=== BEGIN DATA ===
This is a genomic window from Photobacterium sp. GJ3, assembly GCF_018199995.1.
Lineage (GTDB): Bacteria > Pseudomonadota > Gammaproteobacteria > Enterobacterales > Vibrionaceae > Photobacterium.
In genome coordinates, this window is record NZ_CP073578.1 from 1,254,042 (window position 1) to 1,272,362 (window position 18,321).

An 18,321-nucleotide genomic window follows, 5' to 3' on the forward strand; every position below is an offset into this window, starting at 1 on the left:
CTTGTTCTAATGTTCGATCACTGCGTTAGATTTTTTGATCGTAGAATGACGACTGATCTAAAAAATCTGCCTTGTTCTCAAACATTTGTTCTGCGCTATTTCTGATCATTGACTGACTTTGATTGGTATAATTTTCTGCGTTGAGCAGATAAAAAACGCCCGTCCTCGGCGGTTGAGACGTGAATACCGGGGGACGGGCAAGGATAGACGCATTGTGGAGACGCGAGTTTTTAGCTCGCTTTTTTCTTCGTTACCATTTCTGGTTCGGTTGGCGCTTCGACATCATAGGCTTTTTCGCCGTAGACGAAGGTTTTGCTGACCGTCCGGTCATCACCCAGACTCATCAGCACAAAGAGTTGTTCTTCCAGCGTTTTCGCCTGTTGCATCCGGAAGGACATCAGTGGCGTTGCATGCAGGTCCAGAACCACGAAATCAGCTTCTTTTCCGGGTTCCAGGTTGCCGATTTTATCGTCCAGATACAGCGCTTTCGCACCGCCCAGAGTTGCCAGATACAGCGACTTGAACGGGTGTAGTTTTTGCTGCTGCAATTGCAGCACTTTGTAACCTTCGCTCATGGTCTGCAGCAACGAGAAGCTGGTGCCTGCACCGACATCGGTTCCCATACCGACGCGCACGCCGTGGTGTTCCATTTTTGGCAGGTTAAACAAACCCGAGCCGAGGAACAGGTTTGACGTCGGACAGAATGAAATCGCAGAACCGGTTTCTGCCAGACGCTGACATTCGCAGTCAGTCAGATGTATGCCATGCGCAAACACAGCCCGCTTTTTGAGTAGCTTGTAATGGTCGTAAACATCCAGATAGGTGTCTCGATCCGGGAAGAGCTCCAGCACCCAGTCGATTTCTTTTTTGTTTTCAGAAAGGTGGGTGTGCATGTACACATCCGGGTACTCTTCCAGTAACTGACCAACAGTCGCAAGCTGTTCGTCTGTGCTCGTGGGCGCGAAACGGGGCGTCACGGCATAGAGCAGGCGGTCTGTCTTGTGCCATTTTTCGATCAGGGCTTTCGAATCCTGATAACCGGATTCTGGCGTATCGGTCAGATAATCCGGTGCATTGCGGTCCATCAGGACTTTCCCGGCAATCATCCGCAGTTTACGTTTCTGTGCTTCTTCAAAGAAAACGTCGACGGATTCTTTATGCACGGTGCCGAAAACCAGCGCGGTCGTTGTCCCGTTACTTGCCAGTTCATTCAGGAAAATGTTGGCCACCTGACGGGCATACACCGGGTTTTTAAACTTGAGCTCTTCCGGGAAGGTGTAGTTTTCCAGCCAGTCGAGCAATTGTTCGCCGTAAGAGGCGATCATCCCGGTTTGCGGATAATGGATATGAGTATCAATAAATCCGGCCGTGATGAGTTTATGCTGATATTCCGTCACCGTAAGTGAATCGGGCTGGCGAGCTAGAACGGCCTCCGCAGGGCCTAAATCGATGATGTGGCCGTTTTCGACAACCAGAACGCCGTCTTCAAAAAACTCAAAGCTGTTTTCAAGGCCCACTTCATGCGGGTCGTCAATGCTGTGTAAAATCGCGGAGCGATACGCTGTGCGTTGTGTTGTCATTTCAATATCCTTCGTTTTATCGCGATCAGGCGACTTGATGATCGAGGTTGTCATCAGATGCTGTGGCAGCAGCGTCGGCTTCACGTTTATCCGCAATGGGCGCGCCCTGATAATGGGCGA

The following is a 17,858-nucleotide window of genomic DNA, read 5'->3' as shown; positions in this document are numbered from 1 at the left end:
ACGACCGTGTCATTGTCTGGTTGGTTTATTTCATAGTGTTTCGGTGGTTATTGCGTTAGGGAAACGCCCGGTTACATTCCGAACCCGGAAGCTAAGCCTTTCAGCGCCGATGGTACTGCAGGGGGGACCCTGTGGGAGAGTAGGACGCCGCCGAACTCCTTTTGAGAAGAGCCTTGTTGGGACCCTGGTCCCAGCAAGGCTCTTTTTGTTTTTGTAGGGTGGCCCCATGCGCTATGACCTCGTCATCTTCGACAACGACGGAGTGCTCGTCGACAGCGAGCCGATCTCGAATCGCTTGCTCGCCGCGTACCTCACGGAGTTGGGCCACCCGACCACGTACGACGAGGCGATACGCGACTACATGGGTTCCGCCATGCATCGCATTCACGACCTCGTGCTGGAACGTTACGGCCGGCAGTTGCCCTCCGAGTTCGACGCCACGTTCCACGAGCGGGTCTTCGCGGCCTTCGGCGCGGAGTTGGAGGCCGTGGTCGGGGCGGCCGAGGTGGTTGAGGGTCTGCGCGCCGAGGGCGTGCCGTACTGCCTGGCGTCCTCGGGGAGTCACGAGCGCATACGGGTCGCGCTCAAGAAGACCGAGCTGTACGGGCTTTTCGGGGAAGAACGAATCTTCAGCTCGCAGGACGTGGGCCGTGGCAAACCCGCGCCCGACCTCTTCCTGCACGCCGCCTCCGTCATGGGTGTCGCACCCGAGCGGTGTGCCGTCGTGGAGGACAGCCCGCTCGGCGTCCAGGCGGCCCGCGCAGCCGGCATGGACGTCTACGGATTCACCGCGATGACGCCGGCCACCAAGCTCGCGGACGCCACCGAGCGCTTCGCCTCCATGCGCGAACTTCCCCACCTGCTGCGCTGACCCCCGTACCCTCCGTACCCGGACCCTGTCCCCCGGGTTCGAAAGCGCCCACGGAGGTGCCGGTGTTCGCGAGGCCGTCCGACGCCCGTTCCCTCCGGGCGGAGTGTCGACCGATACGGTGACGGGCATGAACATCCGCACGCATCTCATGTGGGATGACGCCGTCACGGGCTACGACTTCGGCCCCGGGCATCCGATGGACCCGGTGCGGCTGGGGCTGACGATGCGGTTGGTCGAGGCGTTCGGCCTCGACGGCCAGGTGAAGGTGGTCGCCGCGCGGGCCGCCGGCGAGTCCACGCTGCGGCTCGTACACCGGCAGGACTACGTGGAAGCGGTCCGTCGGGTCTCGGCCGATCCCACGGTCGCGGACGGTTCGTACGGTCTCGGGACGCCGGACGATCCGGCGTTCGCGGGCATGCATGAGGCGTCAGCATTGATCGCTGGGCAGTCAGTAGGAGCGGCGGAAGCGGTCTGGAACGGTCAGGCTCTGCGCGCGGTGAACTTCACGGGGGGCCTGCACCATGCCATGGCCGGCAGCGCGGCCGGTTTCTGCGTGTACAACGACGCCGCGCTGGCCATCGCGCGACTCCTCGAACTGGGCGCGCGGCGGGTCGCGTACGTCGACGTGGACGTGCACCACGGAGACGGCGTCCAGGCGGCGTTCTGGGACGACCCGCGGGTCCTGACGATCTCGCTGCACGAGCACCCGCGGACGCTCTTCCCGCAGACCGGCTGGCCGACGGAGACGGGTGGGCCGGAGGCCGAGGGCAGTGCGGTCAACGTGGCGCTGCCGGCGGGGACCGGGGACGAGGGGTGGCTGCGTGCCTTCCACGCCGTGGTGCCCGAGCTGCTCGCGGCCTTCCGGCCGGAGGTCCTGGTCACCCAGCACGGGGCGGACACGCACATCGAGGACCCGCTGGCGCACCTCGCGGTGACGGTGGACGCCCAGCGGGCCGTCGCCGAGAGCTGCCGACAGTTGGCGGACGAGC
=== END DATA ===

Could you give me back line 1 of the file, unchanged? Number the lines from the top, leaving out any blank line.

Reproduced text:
This is a genomic window from Photobacterium sp. GJ3, assembly GCF_018199995.1.